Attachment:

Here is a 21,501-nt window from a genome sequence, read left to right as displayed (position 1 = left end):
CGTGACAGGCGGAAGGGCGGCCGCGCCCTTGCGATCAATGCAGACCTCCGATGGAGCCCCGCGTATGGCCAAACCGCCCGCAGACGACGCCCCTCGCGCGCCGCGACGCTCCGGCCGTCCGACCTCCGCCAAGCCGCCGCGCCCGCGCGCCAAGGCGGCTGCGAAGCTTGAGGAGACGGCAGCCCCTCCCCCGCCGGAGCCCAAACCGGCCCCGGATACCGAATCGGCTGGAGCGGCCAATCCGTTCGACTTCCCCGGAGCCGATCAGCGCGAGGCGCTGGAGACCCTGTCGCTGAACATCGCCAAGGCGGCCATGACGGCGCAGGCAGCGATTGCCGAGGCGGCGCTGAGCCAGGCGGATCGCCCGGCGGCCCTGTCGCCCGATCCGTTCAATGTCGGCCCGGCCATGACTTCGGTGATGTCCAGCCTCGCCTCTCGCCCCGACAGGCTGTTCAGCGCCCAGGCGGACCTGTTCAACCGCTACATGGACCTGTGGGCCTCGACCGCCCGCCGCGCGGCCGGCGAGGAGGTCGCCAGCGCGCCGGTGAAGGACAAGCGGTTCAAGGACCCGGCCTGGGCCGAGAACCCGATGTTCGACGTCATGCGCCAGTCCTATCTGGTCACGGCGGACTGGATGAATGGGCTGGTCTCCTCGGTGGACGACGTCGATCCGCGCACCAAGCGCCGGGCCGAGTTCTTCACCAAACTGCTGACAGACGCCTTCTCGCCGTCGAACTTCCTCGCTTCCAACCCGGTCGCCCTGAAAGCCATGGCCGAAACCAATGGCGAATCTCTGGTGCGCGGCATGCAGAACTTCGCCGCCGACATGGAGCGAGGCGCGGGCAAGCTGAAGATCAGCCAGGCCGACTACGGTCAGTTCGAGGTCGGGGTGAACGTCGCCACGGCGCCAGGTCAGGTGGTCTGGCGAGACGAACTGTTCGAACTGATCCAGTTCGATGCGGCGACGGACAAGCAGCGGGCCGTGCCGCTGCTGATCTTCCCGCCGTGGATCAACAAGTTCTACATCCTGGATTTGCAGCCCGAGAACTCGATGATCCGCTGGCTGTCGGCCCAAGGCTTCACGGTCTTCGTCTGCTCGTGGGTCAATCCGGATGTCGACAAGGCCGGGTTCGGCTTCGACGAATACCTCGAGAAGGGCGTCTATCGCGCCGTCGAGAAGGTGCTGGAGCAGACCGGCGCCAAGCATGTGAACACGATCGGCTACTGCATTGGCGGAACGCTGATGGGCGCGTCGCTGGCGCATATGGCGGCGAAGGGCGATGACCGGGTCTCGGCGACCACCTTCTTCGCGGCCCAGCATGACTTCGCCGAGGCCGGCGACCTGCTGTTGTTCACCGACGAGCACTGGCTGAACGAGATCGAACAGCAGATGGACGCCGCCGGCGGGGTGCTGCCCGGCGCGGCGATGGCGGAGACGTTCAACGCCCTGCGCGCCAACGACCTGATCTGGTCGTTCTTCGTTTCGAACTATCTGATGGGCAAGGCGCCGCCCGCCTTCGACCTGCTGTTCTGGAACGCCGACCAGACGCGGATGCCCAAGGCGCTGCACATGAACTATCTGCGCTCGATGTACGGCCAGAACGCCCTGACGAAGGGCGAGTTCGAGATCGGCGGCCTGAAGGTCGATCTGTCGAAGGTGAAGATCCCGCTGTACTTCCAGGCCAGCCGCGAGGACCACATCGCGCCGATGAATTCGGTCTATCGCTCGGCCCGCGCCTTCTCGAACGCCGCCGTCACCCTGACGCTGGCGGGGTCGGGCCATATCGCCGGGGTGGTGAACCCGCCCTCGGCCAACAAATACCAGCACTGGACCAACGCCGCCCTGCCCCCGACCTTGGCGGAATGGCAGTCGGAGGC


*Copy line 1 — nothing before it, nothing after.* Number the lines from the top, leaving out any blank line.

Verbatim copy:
Here is a 21,501-nt window from a genome sequence, read left to right as displayed (position 1 = left end):